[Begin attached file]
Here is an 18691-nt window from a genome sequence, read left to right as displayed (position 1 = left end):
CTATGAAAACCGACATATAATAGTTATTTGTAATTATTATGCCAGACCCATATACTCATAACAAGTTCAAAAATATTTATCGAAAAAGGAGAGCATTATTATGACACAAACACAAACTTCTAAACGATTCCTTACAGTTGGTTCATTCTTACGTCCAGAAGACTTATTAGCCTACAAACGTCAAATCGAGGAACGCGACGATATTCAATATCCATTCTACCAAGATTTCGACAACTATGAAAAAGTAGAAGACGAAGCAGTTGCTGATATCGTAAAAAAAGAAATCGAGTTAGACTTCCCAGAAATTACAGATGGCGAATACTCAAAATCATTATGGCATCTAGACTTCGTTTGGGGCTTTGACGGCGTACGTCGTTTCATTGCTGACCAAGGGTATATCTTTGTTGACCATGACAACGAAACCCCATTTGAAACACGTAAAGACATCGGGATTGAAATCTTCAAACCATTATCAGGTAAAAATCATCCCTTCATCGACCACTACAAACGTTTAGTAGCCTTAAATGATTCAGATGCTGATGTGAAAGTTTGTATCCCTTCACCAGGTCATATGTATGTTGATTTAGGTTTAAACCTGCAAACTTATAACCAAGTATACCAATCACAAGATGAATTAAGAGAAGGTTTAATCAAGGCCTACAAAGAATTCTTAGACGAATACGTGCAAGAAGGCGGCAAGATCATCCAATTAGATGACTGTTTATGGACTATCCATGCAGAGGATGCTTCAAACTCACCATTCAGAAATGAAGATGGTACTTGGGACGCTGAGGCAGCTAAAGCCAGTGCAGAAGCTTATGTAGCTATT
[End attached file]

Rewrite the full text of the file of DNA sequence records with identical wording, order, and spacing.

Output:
Here is an 18691-nt window from a genome sequence, read left to right as displayed (position 1 = left end):
CTATGAAAACCGACATATAATAGTTATTTGTAATTATTATGCCAGACCCATATACTCATAACAAGTTCAAAAATATTTATCGAAAAAGGAGAGCATTATTATGACACAAACACAAACTTCTAAACGATTCCTTACAGTTGGTTCATTCTTACGTCCAGAAGACTTATTAGCCTACAAACGTCAAATCGAGGAACGCGACGATATTCAATATCCATTCTACCAAGATTTCGACAACTATGAAAAAGTAGAAGACGAAGCAGTTGCTGATATCGTAAAAAAAGAAATCGAGTTAGACTTCCCAGAAATTACAGATGGCGAATACTCAAAATCATTATGGCATCTAGACTTCGTTTGGGGCTTTGACGGCGTACGTCGTTTCATTGCTGACCAAGGGTATATCTTTGTTGACCATGACAACGAAACCCCATTTGAAACACGTAAAGACATCGGGATTGAAATCTTCAAACCATTATCAGGTAAAAATCATCCCTTCATCGACCACTACAAACGTTTAGTAGCCTTAAATGATTCAGATGCTGATGTGAAAGTTTGTATCCCTTCACCAGGTCATATGTATGTTGATTTAGGTTTAAACCTGCAAACTTATAACCAAGTATACCAATCACAAGATGAATTAAGAGAAGGTTTAATCAAGGCCTACAAAGAATTCTTAGACGAATACGTGCAAGAAGGCGGCAAGATCATCCAATTAGATGACTGTTTATGGACTATCCATGCAGAGGATGCTTCAAACTCACCATTCAGAAATGAAGATGGTACTTGGGACGCTGAGGCAGCTAAAGCCAGTGCAGAAGCTTATGTAGCTATT